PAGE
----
However, the strategies in these games cleverly manage to cluster the wins and losses to increase the group's chances of being successful. In this case, that strategy has an enormous effect. But, if we were to run this game 1000's of times, including making all 100 prisoners complete the game even when one of the earlier prisoners failed, you'd find that exactly 50% of the prisoners would be successful. Clearly, if you are prisoner #80, and no one has failed ahead of you, you are very likely to succeed using the proper strategy. However, if you knew a prisoner had failed ahead of you, you might be very unlikely to succeed. This is the only way the miraculous 30+% success rate is possible.
Given the tremendous solving skills you've demonstrated over the years, I imagine you already know this and was just a little sloppy in the above statement. I just didn't want anyone to be lead astray.
There is no way to improve the inherent odds of a guessing game, and remembering that will usually lead you in the right direction for these group puzzles.

I'll go for it again:
My answer is C
Going left to right and up to down. I see one line disappear. The remaining line stays in place as the line that disappeared reappears two clicks clockwise. Then the line that stayed in place, disappears, and then reappears two clicks clockwise. C fits that pattern.
 1

Hidden Content
We done bonanova. Here's a link to his wiki page that mentions that bet: https://en.wikipedia.org/wiki/Titanic_Thompson
Here's a good biography about him. Interesting life: http://www.amazon.com/UnsinkableTitanicThompsonCarltonStowers/dp/0963401580
He certainly personifies my favorite line from Guys and Dolls:
One of these days in your travels, a guy is going to show you a brandnew deck of cards on which the seal is not yet broken. Then this guy is going to offer to bet you that he can make the jack of spades jump out of this brandnew deck of cards and squirt cider in your ear. But, son, do not accept this bet, because as sure as you stand there, you're going to wind up with an ear full of cider.
Take the last chip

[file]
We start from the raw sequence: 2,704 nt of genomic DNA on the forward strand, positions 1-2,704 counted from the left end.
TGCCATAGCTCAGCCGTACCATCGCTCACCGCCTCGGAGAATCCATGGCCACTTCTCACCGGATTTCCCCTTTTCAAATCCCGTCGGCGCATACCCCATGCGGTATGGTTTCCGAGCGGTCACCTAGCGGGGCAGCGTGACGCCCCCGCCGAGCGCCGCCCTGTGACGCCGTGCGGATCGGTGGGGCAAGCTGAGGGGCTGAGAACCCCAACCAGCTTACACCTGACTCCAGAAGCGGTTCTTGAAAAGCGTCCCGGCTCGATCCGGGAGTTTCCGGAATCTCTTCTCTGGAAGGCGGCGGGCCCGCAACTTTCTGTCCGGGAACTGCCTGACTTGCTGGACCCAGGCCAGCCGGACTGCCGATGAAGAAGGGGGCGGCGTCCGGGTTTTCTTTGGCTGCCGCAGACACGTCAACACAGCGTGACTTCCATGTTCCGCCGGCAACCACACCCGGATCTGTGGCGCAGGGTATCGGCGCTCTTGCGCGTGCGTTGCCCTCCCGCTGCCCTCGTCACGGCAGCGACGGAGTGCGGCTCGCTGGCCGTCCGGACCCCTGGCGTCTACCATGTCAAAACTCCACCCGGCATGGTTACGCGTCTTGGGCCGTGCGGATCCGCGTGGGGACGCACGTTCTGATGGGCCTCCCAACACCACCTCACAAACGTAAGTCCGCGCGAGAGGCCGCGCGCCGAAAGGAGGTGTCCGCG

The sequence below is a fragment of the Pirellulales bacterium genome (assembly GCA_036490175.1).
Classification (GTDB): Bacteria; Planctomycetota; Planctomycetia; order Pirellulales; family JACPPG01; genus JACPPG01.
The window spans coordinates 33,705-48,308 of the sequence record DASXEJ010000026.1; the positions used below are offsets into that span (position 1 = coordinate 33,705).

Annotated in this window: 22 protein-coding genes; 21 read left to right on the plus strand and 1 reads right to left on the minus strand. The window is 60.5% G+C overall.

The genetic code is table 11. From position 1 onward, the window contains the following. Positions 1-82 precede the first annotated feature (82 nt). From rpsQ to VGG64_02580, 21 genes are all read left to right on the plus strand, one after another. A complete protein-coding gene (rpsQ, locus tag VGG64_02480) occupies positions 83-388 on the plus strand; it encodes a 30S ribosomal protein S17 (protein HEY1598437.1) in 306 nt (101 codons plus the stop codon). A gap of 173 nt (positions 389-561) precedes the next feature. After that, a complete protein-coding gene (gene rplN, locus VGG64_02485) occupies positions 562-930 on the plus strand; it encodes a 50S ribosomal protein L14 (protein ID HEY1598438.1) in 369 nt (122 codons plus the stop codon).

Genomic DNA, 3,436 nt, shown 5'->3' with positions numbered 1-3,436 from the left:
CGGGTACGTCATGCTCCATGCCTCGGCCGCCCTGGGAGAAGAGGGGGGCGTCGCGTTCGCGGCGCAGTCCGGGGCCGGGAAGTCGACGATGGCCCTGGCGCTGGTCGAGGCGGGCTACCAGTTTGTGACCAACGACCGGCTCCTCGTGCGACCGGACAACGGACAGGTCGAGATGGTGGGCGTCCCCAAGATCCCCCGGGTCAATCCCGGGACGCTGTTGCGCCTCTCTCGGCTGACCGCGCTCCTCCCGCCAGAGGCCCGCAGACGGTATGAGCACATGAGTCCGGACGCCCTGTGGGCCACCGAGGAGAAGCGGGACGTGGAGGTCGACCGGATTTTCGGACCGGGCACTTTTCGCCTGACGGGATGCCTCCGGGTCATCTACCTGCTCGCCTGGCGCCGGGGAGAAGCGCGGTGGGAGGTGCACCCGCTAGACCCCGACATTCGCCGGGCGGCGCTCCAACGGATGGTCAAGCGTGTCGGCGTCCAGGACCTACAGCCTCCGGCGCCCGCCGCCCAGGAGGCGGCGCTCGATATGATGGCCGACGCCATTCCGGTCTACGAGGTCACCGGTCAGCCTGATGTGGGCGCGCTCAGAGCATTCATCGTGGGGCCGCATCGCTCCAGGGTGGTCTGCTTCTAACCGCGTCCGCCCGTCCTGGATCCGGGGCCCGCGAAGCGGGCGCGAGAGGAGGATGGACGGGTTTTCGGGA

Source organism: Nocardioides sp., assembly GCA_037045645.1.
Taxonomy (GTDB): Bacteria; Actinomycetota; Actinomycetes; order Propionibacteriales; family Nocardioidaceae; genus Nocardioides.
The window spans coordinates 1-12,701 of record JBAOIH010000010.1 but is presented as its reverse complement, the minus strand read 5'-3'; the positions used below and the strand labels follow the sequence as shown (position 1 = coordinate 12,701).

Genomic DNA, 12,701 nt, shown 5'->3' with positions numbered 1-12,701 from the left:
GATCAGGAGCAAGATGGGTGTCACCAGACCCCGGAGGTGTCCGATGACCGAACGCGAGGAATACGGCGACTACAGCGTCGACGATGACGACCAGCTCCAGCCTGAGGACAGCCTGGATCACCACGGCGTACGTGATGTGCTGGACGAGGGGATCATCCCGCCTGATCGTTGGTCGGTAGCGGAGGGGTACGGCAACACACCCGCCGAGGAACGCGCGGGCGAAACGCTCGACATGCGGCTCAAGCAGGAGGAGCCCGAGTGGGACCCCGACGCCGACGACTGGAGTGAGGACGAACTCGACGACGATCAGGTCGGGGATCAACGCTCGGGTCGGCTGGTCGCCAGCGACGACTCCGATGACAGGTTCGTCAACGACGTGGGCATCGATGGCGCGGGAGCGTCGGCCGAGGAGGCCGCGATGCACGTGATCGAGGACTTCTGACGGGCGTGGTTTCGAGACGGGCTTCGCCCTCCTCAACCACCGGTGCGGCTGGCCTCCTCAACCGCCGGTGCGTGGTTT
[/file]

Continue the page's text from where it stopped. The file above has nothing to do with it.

in New Logic/Math Puzzles
Posted
I think have the answer to the second part:
Turkey (T) should go first unless the starting chips are in the set of losing (L) starting conditions.
L = {L1 = 2, L2 = 3, L3 = L1 + L2, L4 = L2 + L3, L5 = L3 + L4....}. So it's the Fibonacci sequence without the 1, 1 at the start as those numbers don't make sense given the problem.
My logic is a bit convoluted, but it's the only way I've managed to get anywhere. Basically, the key numbers are the ones in L. There are two ways to win.
1. Ideally, on your first play, take as many chips as necessary to leave a number in L. However, you can only do this if the number of chips you take is strictly less than 1/2 of the number of chips you leave. For example, if your starting chips is 7, you can take 2, and leave the homunculus (H) with 5, and since 2 < (5/2) and 5 is in L, you win. However, you lose on 8, because if you take 3 leaving 5, H can win by taking the rest of the chips. So you must take either 1 or 2, but either way, H will leave you with 5 next, and you lose.
2. You also win if the (starting chips)  (the largest member of L that's less than starting chips) is not in L. For example, let's look at 20 chips to start. The key number is 13, as that's highest number in L that is less than 20. Ideally, we'd like to get right down to 13, but if we take 7, H wins by taking the rest of the chips. But, we are in luck as 20  13 = 7, and 7 in not in L. This means we can play the game as though the starting chips were 7. Once we take the last chip above 13, we will leave H with 13 and win.
If the number of starting chips gets really large as in the problem, the only way I can think solving it is recursively. The idea is, you need to keep leaving H with various numbers in L, all the way down the ladder. To do that, you may need to examine how you win from smaller numbers and build up. In example 2 above, I know that 7 is a winner. I also know that 5 is a loser, so I'd take 2, leaving 18 which is 5 more than 13. H can take any number from 14, but none of those will get him to 13. The most interesting is 1, leaving T with 17. 17 is 4 more than 13, so all still good. We know 3 is in L, so T takes 1, leaving H with 16, which is 3 more than 13. H can take 1 or 2, but either way, T's next play will leave H with 13. Next, T just needs get to the next stop which is 8. He will repeat the above process, stopping at 11 and/or 10 to get there. Then he'll go from 8 to 5, 5 to 3, and then win.